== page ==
- Frantz Fanon grew up in a well off family in French colonial Martinique. He was schooled in France and became a psychiatrist. After volunteering for the free French army during the Second World War, Fanon spent a number of years in the French colony of Algeria before and during the revolution (Zaidi). Because of his life and education, Fanon had a unique perspective to criticize and deconstruct colonialism and decolonization. Using a Marxist lens, he theorized that because colonies were created and maintained in violence, that a colony could only decolonize through violence.... [tags: similarities with Martin Luther King Jr.]
1213 words (3.5 pages)
- Having witnessed the racism and assimilation in the colonial Antilles, Frantz Fanon devotes himself to the battle for a human world--that is, a world of mutual recognition--where all races are equal. Applying the idea mutual recognition from Hegel to his situation, Fanon believes that mutual recognition is achieved when the White and the Black approve each other’s human reality, which is the capacity to have dreams and to turn them into reality. On the contrary, Friedrich Nietzsche believes the hope for humanity lies in the endless self-transcendence of becoming the overman, ignoring whether one receives acknowledgement from others or not.... [tags: Mutual Recognition, Overman]
1431 words (4.1 pages)
- “The Fact of Blackness” by Frantz Fanon This article was an eye opener. After Fanon got away from the huge mind boggling words, I kind of felt for an extremely short second what it actually felt to be a black man. I myself am a unique mixture of races and I was fortunate to have grown up in such a way that I experienced my two main cultures vividly. I can laugh with George Lopez, and feel the pain, anguish, and laughter that are associated with a Mexican American heritage. The same goes for Larry the Cable Guy, I can laugh at what he says in his stand comedy routine, because I can relate with my Anglo culture.... [tags: personal response essay]
725 words (2.1 pages)
- Frantz Fanon: Race, Discrimination and Violence For centuries, race has played an important role in historically shaping identity and preconceived notions due to slavery. African history has been suppressed, which has resulted in the agony and discrimination of colored people. Frantz Fanon, a psychiatrist, crossed disciplines in his life and his writings, always striving to make connections between his insights into the effects of racism and the concrete political steps that poor people needed to take to bring about change.... [tags: Black people, White people, Algeria, Colonialism]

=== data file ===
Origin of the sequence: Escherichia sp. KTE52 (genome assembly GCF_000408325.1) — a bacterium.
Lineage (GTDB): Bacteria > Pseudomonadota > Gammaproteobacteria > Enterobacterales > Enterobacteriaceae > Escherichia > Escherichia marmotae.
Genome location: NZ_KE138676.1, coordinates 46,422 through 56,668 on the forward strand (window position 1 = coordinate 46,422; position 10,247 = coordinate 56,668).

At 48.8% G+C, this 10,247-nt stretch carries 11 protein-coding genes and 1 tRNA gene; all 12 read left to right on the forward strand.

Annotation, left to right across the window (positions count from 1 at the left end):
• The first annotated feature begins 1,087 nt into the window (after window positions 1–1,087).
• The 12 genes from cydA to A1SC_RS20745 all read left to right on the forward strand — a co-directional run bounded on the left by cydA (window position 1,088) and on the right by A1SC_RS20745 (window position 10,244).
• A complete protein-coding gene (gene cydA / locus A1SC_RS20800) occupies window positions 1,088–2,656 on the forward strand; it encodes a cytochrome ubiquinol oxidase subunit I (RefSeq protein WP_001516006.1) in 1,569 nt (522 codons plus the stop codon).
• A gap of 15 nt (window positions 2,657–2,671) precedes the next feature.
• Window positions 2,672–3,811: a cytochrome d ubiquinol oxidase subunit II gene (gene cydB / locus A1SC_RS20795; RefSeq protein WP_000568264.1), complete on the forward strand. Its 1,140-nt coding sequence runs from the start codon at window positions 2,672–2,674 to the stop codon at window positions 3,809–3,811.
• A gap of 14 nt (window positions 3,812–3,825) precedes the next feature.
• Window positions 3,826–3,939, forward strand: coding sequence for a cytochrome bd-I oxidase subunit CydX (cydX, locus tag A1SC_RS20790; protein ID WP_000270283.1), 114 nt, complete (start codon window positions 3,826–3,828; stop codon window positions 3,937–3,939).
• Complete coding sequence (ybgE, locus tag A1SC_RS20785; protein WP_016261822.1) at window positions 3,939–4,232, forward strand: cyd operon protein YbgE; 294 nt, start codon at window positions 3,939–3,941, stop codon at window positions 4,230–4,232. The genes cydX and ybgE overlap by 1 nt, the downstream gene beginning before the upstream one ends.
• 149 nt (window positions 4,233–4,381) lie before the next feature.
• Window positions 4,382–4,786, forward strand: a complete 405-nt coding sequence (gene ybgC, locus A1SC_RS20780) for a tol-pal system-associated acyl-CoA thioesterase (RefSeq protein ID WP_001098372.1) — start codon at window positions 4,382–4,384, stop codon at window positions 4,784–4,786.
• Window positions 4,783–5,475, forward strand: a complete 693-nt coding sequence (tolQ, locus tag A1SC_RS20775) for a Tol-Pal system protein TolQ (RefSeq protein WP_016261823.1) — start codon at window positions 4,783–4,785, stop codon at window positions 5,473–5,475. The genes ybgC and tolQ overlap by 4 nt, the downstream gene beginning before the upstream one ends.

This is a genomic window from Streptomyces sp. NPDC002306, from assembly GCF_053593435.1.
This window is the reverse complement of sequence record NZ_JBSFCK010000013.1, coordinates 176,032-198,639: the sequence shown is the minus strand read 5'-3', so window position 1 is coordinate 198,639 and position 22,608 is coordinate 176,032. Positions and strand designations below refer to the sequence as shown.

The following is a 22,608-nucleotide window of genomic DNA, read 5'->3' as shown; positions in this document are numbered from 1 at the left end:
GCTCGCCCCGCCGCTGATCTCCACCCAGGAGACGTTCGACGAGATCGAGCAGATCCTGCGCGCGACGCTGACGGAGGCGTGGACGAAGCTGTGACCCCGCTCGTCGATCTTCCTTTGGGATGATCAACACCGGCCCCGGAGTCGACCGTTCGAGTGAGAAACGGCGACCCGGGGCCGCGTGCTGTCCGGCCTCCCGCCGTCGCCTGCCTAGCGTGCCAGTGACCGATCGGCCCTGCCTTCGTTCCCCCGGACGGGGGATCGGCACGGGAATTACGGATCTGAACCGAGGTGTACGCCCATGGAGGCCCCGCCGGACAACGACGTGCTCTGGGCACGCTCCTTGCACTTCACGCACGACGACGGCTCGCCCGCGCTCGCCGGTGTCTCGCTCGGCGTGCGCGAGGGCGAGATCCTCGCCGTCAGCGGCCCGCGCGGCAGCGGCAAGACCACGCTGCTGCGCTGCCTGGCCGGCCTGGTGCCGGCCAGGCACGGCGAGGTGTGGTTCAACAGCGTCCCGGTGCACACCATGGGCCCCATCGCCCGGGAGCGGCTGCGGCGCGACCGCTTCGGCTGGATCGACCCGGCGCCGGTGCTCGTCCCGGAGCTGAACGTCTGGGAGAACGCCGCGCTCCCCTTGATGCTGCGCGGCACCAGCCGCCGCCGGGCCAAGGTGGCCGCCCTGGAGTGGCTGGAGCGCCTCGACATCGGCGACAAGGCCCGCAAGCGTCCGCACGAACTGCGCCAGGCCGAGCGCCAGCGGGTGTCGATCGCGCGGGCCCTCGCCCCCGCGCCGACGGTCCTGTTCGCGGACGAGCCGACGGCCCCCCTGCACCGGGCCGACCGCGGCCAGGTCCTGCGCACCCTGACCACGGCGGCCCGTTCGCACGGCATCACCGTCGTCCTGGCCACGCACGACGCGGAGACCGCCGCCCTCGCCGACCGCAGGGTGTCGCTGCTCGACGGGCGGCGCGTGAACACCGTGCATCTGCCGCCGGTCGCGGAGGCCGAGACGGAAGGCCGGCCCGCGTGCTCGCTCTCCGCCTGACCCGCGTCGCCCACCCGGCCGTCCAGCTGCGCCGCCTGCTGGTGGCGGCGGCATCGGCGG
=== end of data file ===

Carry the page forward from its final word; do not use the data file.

1596 words (4.6 pages)
- In Black Skin, White Masks, Frantz Fanon looks at the effects of both racism and the process of colonization on the colonized. Even though Fanon’s work targets a French audience, it holds a universal message which is significant to anyone who is exposed to racism and/or colonialism whether they are the oppressor or the oppressed. While Black Skins, White Masks was written over half a century ago, is Fanon’s work still relevant today. In this short paper I will look at some of the themes of racism, colonization and the complex relationships they create among various groups as well as the inner turmoil which may be created within the subjugated group.... [tags: Black people, White people, Race]
1769 words (5.1 pages)
- Persona is the relationship between a person’s consciousness and society, a mask, not the kind of mask that a stage performer might wear on Broadway or in today’s churches. In the 1952 book written by Frantz Fanon, Black Skin, White Masks. He takes an in-depth look into blacks’ worldwide and the psychology of inferiority, social structure and Colonialism. Throughout history blacks has tried to impress whites in many expects of life. On the other hand, Europeans took a primitive group people from an undeveloped continent, to a strange, unusual culture.... [tags: Black people, Race, White people, Miscegenation]
1929 words (5.5 pages)
- Frantz Fanon and Cultural Nationalism in Ireland Only recently has Ireland been included in the extensive study of postcolonial societies. Our geographical closeness to Britain, the fact that we are racially identical, the fact that we speak the same language and have the same value systems make our status as postcolonial problematic. Indeed, some would argue it is impossible to tell the difference between Irish and British. However, to mistake Irish for English to some is a grave insult. In this essay, I would like to look at Ireland’s emerging postcolonial status in relation to Frantz Fanon’s ‘The Wretched of the Earth’.... [tags: Essays Papers]
1153 words (3.3 pages)